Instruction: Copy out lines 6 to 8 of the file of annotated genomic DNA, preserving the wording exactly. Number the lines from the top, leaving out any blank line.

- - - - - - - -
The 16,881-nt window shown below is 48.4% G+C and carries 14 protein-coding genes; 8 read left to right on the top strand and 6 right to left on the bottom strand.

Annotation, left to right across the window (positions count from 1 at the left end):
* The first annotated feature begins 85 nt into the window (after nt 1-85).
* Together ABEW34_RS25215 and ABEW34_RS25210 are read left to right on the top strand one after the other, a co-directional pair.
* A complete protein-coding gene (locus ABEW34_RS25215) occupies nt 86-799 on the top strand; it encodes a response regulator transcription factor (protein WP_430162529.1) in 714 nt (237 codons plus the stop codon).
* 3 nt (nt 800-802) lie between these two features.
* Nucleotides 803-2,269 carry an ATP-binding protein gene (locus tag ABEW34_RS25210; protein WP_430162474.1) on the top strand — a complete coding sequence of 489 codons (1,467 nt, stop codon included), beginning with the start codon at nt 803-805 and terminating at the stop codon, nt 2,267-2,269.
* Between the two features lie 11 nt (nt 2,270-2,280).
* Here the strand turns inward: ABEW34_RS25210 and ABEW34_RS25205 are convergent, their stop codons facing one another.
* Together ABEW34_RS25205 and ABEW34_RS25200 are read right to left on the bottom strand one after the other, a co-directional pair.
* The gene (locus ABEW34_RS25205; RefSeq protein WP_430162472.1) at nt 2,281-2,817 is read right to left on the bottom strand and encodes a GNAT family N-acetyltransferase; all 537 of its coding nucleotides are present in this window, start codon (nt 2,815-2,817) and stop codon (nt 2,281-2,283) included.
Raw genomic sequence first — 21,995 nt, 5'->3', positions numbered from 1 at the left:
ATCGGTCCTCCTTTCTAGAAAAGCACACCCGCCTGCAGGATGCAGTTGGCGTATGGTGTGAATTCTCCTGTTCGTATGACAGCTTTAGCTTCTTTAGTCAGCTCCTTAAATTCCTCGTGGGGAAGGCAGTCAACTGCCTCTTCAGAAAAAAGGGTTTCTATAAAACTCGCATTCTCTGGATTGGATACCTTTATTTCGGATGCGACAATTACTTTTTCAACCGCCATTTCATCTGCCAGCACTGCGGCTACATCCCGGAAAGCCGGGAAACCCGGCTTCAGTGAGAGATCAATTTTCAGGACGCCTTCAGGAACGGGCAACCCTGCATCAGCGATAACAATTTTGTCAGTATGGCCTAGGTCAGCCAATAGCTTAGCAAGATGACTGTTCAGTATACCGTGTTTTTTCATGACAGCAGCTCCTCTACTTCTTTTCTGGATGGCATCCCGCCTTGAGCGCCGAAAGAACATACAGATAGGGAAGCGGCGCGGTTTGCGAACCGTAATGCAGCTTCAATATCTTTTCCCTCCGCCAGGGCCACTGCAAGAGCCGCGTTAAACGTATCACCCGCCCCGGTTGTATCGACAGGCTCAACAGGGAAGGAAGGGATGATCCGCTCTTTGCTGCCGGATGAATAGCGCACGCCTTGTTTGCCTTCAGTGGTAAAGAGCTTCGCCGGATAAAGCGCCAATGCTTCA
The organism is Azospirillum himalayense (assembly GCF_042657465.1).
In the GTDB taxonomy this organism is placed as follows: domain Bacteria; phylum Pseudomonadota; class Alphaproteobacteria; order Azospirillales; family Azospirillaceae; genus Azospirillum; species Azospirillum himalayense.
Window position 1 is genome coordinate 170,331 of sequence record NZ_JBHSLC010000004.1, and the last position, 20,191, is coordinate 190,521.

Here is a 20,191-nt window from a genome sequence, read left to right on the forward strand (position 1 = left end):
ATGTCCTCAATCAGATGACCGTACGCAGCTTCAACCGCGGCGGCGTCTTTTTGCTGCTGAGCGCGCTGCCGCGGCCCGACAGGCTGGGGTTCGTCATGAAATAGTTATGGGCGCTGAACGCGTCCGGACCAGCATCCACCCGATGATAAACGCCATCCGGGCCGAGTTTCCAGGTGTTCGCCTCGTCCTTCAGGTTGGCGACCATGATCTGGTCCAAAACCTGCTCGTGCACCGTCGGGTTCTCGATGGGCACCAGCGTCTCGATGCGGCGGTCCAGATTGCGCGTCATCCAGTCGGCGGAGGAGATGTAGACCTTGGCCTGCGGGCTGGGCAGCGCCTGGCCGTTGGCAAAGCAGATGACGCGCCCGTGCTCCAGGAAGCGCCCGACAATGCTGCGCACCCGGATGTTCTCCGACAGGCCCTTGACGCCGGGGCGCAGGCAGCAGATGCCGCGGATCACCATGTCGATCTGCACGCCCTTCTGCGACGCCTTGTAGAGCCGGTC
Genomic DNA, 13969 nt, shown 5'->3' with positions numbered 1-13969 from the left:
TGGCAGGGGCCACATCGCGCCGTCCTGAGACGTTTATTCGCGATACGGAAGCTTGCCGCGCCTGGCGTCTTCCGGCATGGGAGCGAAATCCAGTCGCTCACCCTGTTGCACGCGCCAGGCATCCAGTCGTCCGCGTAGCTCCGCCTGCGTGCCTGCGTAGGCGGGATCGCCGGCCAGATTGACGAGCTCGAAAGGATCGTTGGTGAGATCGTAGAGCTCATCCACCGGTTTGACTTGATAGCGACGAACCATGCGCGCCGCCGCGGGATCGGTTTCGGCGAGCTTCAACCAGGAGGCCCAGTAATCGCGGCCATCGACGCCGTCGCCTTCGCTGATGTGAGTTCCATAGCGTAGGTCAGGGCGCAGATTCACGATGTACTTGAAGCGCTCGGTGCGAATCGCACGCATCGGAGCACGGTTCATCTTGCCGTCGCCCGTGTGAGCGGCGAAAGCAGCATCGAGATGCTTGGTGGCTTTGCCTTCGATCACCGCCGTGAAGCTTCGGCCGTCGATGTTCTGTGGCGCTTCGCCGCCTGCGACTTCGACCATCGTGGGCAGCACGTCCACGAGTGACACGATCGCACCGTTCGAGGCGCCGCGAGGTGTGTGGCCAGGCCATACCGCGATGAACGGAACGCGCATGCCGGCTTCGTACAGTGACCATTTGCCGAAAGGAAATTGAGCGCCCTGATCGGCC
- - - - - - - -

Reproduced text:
* 3 nt (nt 800-802) lie between these two features.
* Nucleotides 803-2,269 carry an ATP-binding protein gene (locus tag ABEW34_RS25210; protein WP_430162474.1) on the top strand — a complete coding sequence of 489 codons (1,467 nt, stop codon included), beginning with the start codon at nt 803-805 and terminating at the stop codon, nt 2,267-2,269.
* Between the two features lie 11 nt (nt 2,270-2,280).